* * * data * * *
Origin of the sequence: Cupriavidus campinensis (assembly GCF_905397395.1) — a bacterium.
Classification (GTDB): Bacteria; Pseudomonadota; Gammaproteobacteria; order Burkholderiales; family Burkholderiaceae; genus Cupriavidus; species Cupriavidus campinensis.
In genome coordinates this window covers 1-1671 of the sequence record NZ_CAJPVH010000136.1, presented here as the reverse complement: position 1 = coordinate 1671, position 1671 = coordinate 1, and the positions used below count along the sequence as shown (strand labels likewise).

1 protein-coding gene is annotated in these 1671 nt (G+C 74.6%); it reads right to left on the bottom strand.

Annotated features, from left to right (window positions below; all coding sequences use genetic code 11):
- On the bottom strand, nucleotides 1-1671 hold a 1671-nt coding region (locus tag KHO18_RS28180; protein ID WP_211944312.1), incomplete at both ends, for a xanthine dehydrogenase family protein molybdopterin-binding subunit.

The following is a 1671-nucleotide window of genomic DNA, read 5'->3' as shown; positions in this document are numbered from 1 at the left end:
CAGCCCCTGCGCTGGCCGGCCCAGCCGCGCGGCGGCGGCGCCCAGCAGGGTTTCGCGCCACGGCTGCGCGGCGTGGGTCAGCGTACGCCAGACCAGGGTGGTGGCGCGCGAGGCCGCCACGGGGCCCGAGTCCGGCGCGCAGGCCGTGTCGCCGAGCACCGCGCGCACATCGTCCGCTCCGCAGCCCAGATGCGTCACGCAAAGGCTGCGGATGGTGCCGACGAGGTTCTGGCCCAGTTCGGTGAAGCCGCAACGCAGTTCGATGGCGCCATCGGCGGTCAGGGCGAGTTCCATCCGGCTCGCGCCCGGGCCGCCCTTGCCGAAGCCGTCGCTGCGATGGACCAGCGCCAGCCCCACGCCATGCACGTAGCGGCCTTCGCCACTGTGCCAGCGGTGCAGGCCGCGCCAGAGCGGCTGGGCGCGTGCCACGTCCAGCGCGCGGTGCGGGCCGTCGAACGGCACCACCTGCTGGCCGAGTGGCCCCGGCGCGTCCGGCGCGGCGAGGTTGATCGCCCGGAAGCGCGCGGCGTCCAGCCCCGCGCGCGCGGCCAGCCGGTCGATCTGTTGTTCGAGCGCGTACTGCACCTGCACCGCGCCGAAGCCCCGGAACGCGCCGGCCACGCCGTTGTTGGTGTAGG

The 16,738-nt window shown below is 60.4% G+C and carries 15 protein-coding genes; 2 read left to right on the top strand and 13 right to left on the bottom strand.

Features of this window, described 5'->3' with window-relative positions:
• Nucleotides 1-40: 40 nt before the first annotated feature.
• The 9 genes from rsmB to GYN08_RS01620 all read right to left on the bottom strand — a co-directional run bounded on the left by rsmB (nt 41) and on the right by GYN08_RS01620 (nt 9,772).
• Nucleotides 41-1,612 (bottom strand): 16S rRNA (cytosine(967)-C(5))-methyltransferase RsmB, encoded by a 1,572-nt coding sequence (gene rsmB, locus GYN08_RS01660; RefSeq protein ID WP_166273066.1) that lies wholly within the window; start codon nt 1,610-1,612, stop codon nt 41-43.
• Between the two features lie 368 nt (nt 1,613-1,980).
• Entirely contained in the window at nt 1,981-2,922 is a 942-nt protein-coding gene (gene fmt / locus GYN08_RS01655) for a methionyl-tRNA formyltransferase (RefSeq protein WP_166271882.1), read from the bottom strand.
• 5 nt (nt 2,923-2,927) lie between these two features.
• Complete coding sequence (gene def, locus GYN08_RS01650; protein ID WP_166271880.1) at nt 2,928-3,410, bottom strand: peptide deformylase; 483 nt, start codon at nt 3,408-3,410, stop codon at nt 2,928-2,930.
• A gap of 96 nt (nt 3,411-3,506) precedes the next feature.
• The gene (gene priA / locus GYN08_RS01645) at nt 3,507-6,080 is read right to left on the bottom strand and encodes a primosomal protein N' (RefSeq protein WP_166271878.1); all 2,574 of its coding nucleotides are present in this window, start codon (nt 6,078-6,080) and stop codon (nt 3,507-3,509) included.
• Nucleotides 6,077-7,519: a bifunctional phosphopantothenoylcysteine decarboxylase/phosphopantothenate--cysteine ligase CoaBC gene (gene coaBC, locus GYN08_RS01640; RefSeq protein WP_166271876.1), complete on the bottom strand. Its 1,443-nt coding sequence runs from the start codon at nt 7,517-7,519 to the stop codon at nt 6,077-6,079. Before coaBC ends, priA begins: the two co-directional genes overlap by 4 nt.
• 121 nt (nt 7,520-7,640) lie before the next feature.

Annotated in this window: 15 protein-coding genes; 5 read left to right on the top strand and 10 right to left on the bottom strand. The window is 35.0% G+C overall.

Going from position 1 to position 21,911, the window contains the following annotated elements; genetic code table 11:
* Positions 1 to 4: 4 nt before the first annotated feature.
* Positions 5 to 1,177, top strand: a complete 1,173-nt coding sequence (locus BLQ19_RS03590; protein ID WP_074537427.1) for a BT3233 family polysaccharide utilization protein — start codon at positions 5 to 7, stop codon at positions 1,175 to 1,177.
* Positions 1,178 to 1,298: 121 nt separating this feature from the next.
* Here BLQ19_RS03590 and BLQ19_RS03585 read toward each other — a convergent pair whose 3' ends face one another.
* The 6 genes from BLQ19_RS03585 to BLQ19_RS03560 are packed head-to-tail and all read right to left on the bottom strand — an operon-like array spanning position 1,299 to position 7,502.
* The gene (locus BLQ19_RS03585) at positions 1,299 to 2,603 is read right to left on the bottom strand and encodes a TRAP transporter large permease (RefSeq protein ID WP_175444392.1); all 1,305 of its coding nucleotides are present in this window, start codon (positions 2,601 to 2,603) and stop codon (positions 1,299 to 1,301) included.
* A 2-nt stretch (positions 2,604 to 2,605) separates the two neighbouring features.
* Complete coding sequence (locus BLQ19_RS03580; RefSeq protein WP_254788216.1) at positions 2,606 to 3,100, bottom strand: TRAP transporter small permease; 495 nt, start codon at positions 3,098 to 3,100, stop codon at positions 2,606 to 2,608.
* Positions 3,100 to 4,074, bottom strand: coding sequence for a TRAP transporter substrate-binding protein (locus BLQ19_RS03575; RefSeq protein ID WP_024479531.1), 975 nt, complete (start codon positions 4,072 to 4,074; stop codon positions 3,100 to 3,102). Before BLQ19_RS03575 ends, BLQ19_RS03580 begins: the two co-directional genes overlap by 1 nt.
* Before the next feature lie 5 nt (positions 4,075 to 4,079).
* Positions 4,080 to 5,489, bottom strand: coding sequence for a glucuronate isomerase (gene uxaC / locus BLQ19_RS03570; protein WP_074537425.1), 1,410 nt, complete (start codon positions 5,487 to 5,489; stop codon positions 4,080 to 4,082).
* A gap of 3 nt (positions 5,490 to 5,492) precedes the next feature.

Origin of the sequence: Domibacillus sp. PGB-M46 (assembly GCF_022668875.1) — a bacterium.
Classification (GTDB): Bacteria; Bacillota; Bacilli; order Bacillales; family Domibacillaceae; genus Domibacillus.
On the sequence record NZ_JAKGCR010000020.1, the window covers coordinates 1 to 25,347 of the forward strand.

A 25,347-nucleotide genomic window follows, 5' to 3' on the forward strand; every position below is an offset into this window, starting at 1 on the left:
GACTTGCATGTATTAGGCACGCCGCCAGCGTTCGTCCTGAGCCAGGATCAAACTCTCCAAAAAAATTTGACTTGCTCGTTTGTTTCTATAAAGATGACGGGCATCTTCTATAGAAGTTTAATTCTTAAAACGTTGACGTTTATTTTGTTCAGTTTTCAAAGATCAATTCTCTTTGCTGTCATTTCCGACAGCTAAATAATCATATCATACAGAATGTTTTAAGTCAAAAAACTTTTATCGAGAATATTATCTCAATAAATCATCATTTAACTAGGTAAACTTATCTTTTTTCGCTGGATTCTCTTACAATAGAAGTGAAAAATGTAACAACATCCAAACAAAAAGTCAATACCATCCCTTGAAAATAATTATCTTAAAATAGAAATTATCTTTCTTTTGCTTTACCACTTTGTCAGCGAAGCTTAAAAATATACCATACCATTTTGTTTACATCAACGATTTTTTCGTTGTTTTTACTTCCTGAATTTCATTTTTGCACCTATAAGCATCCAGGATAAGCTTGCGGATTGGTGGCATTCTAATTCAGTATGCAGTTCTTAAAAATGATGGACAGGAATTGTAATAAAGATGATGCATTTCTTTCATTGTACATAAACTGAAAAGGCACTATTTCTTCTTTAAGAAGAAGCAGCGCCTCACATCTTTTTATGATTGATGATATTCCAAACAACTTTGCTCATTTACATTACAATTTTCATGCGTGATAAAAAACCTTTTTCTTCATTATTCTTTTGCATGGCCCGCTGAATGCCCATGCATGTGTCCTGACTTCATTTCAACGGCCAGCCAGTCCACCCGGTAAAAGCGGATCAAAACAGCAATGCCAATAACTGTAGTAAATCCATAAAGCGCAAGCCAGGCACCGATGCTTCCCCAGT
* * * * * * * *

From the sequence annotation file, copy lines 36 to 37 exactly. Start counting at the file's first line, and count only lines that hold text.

Origin of the sequence: Domibacillus sp. PGB-M46 (assembly GCF_022668875.1) — a bacterium.
Classification (GTDB): Bacteria; Bacillota; Bacilli; order Bacillales; family Domibacillaceae; genus Domibacillus.